After what feels like an eternity, I return to the shop for a short build and an alternative take on the popular climbing figure 8 descender hardware. The last time I tackled one of these, it was more of a TTF, tubes affair. This time around, I do a little bit more machining to achieve an even more refined version of the classic slingshot shape.
http://venturearchitecture.com/copy-of-vantiv-mercury It was time to try something new, something exciting, something….with moving parts. Slingshots aren’t known for moving parts, but it was time to try it out. Rotating fork tips aren’t something I came up with but I did want to take a stab at it and try to make a deadly accurate BB shooter.
I started by designing a shape that is a smaller frame than usual. A pinch grip style with some beefy fork tips. This would be cut from 3/4″ maple so I knew it wouldn’t be a problem for structural integrity. The plan is to drill a hole straight down into the fork tips, tap it when a thread and screw in some machined sleeves.
After transferring the pattern onto a 3″ wide board of maple, it was cut out and sanded to the profile. A 1/2″ aluminum lanyard hole was epoxied into place.
After shaping the grip area with some generous curves, the handle was shaped with some nice crisp chamfering.
A 1/2″ pocket was drilled into the face with a Fortsner bit and a walnut maker mark button was pressed and glued into place.
Now the tricky part, holding the frame in a drill press vice two 7/32″ holes were drilled into the tips. These holes where then tapped with a 1/4-20 tap. After removing the tap, thin cyanoacrylate glue was dripped onto the threads to strengthen them. After the glue cured, the threads were chased with the tap again and more glue was dripped in.
After the glue was fully cure, the frame was dropped into a bath of boiled linseed oil for a 25 minute soak.
Two coats of light polyurethane sealer was wiped on. This was left to dry for some time.
Now that the frame was done, it was time to make the business end of the slingshot, the rotating tips. The rotating tips’ concept is that the bands would rotate on the axis of the fork tips, eliminating the abrasion it would normally experience when the rubber retracts into the frame.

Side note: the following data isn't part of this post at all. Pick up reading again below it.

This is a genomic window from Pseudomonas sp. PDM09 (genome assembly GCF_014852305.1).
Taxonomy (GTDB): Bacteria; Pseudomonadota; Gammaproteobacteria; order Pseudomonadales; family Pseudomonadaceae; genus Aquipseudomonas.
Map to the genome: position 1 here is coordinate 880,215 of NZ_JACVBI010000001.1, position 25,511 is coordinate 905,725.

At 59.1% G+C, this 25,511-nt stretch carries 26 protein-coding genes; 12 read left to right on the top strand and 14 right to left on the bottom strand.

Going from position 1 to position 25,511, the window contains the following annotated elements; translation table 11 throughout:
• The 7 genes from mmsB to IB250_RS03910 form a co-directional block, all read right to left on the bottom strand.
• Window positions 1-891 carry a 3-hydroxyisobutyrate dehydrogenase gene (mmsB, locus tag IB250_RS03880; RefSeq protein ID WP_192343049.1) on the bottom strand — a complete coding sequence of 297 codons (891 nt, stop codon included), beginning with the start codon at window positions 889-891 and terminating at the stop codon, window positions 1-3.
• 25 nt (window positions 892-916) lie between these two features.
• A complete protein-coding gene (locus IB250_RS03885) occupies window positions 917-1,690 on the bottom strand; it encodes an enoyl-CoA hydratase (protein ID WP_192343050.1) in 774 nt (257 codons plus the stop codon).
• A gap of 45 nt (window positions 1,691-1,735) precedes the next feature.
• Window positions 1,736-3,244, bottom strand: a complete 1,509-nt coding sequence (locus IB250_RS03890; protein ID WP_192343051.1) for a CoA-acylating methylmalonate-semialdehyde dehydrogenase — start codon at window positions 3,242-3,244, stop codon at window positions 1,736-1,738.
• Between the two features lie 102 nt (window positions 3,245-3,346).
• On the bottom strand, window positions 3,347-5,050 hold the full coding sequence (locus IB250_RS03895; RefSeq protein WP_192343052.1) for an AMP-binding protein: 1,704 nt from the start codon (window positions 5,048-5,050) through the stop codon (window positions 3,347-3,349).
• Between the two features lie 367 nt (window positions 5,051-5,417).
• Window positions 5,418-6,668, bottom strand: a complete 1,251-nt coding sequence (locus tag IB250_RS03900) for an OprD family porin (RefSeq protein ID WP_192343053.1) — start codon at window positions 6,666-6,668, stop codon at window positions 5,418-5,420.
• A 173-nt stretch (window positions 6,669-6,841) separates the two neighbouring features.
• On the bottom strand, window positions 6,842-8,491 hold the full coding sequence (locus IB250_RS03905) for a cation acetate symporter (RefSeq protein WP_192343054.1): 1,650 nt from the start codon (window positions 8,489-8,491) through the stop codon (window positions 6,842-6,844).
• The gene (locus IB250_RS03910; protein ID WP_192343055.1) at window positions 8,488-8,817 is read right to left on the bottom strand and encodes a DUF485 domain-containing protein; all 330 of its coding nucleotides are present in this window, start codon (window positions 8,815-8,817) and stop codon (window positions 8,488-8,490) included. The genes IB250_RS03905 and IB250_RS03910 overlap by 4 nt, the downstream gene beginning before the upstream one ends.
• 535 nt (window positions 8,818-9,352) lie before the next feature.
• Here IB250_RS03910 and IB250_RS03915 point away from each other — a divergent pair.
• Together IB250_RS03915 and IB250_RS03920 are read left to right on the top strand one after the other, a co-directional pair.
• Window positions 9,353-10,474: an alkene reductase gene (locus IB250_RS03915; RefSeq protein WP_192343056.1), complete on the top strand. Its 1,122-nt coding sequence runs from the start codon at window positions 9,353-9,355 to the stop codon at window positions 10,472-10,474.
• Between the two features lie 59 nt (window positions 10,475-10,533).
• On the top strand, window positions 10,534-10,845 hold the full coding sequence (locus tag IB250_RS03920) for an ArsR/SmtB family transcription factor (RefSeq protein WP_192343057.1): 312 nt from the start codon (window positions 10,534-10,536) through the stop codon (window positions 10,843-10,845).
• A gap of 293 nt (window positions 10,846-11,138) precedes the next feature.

We start by facing some 5/8″ 6061 aluminum.
The tips are going to be 12mm high with a groove of 4mm to help the bands seat themselves nicely on the center.
The toughest part about making rotating tips of this kind is making two identical ones.
Rechucking the tips after parting them off the stock, it was faced and the a centerdrill was used to help start the hole.
Then a 1/4″ hole was bored straight through the tip.
Using a big single flute counter sink, the tips were chamfered so that the machine screws would nest inside for a cleaner look.
Exhibit A…machine screw seated and clean look achieved.
Rinse and repeat.
Now it was time to screw tips into place, adding a drop of super glue into the threads to make sure the machine screw would not back out again. A thin washer was added to decrease friction and make the action smoother. The screw’s pressure was tuned so that the tips would rotate but not wiggle.
Again to the other side. In case you were wondering, the screws screw into the fork tips about 5/8″.
And we are done! Time tom make up some bands.
A band set with some very small loops made up…
A pair of ring expander pliers help stretch the loop out so they could be fixed over the tip.
And we are done!
I am happy to report that the rotating tips not only look super cool, but they also work REALY well.
Some quick shooting of the Capuchin RT with the same aluminum rotating tips.